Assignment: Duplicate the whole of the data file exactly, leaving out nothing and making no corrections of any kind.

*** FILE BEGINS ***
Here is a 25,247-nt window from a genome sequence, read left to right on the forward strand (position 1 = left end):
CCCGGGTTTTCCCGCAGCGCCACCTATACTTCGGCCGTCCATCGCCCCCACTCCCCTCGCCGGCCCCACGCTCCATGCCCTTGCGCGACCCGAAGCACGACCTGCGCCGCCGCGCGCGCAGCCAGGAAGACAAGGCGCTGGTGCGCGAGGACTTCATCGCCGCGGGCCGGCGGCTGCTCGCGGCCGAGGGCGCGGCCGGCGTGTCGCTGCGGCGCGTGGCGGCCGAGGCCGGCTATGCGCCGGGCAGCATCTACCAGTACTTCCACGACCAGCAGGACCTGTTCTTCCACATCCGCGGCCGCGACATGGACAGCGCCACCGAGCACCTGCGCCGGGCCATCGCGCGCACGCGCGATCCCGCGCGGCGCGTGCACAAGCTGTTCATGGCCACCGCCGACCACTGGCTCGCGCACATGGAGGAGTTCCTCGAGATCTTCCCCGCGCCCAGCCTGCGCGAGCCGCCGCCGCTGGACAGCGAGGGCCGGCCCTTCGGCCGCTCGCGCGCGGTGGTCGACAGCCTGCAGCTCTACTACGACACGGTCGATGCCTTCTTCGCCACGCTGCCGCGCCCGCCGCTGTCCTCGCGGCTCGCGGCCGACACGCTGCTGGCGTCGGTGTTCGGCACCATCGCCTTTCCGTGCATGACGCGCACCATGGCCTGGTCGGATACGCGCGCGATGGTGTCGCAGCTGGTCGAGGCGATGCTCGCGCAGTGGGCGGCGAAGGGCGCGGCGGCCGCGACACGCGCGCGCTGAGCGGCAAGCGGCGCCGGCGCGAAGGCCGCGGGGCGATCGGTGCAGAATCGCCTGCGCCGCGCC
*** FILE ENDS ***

Here is a 25,247-nt window from a genome sequence, read left to right on the forward strand (position 1 = left end):
CCCGGGTTTTCCCGCAGCGCCACCTATACTTCGGCCGTCCATCGCCCCCACTCCCCTCGCCGGCCCCACGCTCCATGCCCTTGCGCGACCCGAAGCACGACCTGCGCCGCCGCGCGCGCAGCCAGGAAGACAAGGCGCTGGTGCGCGAGGACTTCATCGCCGCGGGCCGGCGGCTGCTCGCGGCCGAGGGCGCGGCCGGCGTGTCGCTGCGGCGCGTGGCGGCCGAGGCCGGCTATGCGCCGGGCAGCATCTACCAGTACTTCCACGACCAGCAGGACCTGTTCTTCCACATCCGCGGCCGCGACATGGACAGCGCCACCGAGCACCTGCGCCGGGCCATCGCGCGCACGCGCGATCCCGCGCGGCGCGTGCACAAGCTGTTCATGGCCACCGCCGACCACTGGCTCGCGCACATGGAGGAGTTCCTCGAGATCTTCCCCGCGCCCAGCCTGCGCGAGCCGCCGCCGCTGGACAGCGAGGGCCGGCCCTTCGGCCGCTCGCGCGCGGTGGTCGACAGCCTGCAGCTCTACTACGACACGGTCGATGCCTTCTTCGCCACGCTGCCGCGCCCGCCGCTGTCCTCGCGGCTCGCGGCCGACACGCTGCTGGCGTCGGTGTTCGGCACCATCGCCTTTCCGTGCATGACGCGCACCATGGCCTGGTCGGATACGCGCGCGATGGTGTCGCAGCTGGTCGAGGCGATGCTCGCGCAGTGGGCGGCGAAGGGCGCGGCGGCCGCGACACGCGCGCGCTGAGCGGCAAGCGGCGCCGGCGCGAAGGCCGCGGGGCGATCGGTGCAGAATCGCCTGCGCCGCGCC